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Volume 5 | Number 1
Article 8
The African Influence on Colonial Latin American
Enrique Arias
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Recommended Citation
Arias, Enrique (2001) "The African Influence on Colonial Latin American Music," Diálogo: Vol. 5: No. 1, Article 8.
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The African Influence on Colonial Latin American Music
Cover Page Footnote
This article is from an earlier iteration of Diálogo which had the subtitle "A Bilingual Journal." The publication
is now titled "Diálogo: An Interdisciplinary Journal."
This article is available in Diálogo:
Colonial Latin
American Music
The African influence on music of our
hemisphere is often thought to begin
with ragtime, jazz, and blues. Although
these great musical phenomena of the
late 19th and 20th centuries surely reveal
the profound impact of African rhythm,
melodic forms, and general musical
atmosphere, they are by no means the
first to do so. Composers working in the
"western" tradition in colonial Mexico
and Guatemala already composed music
that resonate African traditions. During
the course of the present article I will
consider some fascinating examples of
this influence on music written during
the 16th and 17thcenturies.
Vivacious examples of the impact of
African music on Hispanic composers
appear as early as the middle 16th
century. For example, Mateu Fletxa
(1481-1553), a Catalan composer, wrote
an ensalada (an extended vocal type
with dramatic implication) entitled "La
Negrina." This composition highlights
rhythms alternating groups of two and
three beats, call and response patterns,
and musical onomatopoeia. Although
these are traits common to many
Spanish secular vocal compositions of
the later Renaissance, "La Negrina" has
a text that relates to Africa.
But now let us turn more specifically to
vocal works from the colonial period, or
roughly the 16th and 17th centuries.
The term "villancico" is derived from
the Spanish word for "rustic" and was
first applied to poetry of the mid­
fifteenth century. During the sixteenth
century, the villancico became a favorite
song for many voices. Its text was joyful
and frequently referred to Christmas.
The villancicos of this period are usually
popular in style and rhythmically
energetic; their musical form often
reflects the poetic structure of their
text. Their middle sections called coplas,
feature contrasts between solo and
ensemble passages and thinner textures.
One of the best-known villancicos of
this type is "Riu, riu, chiu," which comes
from the Cancionero de Upsala, a collection
of songs published in Venice in 1556.
In addition to this example, the
villancicos of Gaspar Fernandez (c.15661629) should be mentioned. Fernandez
was born in Portugal, but spent most of
his career in Guatemala, and, after
1606, at the Puebla cathedral in Mexico,
one of the most important centers for
liturgical music in the hemisphere.
While in Puebla he composed over 250
villancicos in Spanish or in various
combinations of indigenous languages
or African dialect. These villancicos (now
housed at the cathedral of Oaxaca in
Mexico) have begun to attract performers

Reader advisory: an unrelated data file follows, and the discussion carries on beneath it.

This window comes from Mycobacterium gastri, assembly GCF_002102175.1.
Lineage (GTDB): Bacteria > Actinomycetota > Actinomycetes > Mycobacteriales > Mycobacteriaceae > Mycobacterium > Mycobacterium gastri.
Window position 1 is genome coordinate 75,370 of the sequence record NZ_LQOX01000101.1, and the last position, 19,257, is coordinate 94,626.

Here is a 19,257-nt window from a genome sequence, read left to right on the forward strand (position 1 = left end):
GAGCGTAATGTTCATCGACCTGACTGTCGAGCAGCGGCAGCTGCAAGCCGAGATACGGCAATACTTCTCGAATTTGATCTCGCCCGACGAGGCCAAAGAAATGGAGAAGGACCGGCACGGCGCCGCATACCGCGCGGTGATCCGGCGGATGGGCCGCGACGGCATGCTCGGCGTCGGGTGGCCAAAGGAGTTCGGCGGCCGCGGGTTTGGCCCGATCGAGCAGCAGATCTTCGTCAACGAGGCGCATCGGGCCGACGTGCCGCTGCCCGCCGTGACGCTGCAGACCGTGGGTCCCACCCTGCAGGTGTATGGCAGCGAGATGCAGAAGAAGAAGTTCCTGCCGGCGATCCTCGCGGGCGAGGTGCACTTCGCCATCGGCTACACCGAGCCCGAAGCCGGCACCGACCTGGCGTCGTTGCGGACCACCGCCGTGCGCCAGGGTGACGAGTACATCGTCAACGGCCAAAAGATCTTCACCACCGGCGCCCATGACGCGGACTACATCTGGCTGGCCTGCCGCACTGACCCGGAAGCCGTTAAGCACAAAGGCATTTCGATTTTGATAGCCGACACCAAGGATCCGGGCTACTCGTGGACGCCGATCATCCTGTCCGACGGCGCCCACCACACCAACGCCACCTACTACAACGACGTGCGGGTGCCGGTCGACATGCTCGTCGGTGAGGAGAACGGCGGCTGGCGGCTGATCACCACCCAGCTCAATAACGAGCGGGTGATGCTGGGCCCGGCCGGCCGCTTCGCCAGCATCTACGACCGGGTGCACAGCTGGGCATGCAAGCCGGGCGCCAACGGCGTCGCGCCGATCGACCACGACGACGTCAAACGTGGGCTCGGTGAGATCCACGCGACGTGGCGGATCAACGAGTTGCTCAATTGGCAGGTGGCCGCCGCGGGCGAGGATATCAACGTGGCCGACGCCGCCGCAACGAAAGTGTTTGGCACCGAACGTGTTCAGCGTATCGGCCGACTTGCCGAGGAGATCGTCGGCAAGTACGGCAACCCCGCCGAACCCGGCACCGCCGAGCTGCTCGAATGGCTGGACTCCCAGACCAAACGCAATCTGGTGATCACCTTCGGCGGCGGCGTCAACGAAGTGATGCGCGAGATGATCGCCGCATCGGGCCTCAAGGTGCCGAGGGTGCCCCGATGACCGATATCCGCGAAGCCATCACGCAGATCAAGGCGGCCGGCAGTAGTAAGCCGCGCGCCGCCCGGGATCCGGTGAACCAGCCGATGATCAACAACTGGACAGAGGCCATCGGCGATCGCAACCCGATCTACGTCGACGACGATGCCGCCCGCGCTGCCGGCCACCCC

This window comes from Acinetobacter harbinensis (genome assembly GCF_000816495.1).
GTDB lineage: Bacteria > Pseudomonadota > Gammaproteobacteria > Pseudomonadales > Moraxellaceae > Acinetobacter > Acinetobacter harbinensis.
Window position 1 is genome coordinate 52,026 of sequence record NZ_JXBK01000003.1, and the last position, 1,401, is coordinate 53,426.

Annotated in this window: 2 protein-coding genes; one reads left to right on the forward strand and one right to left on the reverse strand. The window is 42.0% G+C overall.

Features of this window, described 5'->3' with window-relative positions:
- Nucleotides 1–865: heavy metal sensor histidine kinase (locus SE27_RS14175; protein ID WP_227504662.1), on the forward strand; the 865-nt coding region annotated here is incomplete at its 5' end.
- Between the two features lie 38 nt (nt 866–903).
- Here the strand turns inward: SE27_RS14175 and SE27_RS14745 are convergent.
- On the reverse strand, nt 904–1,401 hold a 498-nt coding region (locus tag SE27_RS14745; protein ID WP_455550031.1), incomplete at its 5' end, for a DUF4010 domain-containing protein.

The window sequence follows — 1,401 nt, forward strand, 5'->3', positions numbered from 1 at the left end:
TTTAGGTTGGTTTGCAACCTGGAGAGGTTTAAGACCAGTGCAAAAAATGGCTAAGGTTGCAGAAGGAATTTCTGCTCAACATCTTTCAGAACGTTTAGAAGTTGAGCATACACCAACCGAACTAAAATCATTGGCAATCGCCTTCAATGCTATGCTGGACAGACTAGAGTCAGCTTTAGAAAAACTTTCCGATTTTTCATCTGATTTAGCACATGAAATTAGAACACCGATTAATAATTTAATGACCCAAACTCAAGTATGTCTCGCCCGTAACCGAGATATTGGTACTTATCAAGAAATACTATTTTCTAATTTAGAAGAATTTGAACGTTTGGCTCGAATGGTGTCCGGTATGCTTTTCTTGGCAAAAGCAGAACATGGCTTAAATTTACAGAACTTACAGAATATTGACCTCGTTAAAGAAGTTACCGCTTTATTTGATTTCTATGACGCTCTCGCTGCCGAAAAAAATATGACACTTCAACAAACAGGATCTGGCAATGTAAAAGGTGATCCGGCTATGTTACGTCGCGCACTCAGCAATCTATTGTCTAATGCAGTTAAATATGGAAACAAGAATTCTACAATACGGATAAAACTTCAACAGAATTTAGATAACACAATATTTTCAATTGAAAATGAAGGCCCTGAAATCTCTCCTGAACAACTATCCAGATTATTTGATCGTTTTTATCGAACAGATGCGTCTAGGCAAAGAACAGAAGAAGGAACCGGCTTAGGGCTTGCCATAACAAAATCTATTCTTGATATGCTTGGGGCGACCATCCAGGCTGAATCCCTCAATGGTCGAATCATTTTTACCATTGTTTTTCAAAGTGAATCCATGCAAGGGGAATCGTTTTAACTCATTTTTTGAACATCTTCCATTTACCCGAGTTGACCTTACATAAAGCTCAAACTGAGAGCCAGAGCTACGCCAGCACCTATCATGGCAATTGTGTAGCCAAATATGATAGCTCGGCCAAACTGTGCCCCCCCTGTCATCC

and scholars because of their intriguing
texts and lovely music, but they also
attest to the exuberant diversity of
cultures in Mexico in the period.
During the seventeenth century a
particular type of villancico—variously
called negro, negrito, guineo, or negrilla—
appeared in large numbers in Latin
America. As these names imply, this
type of villancico is special because the
texts mix Spanish and dialect, with
frequent references to Africa. Many of
these villancicos were composed for
Christmas, and most feature such Africanderived elements as call and response
patterns and intricate oscillations between
duple and triple rhythmic groupings.
The negrito grows out of the tradition
of cofradía, or a brotherhood formed to
fulfill particular religious and benevolent
purposes. Many of these brotherhoods
had exclusively Black membership and
provided the participants an opportunity
to socialize and do good works. These
brotherhoods often put on colorful
pageants for the Christmas and Corpus
Christi events that villancicos marked.
Music played a central role in these
religious events by highlighting the
meaning of the particular occasion as
well as by giving the members a chance
to perform. Because of the nature of
such confraternities, lively villancicos
rather than complex liturgical polyphony
were apropos.
The negrito provides background on
the membership of these cofradías
because of the specific references to
persons of African descent. Some
negritos tell of a young Black man
giving a gift to Christ, which leads to a
charming account of the gift's origins
or the reason for its presentation.
Occasionally, texts are nostalgic,
implying that the speaker, although
apparently content with his new
surroundings, has not forgotten the
place from which he came. Many songs
make specific references to African
dances and the use of percussion, thus
providing invaluable information about
African music and dance as they came
to Latin America.
In conclusion, vocal music must be
considered as a complex of words,
culture, and musical sounds. Viewed
from this standpoint, the negrito,
although it shares many musical traits
of the villancico as a genre, reveals the
powerful influence of Africa on
Mexican religious and musical practices
of the later colonial period. Composers
of Nueva España quickly understood
the musical possibilities of this genre
and accordingly composed music of
expressivity, charm, and energy.
For those interested in listening to
the works considered in this article,
I suggest the following CDs: Nueva
España: Close Encounters in the
New World, 1590-1690, Erato,
2292-45977-2. Madrigals and
Ensaladas: Brudieu, '‘Vila’’ and Flexta,
Accent, ACC 94103 D.
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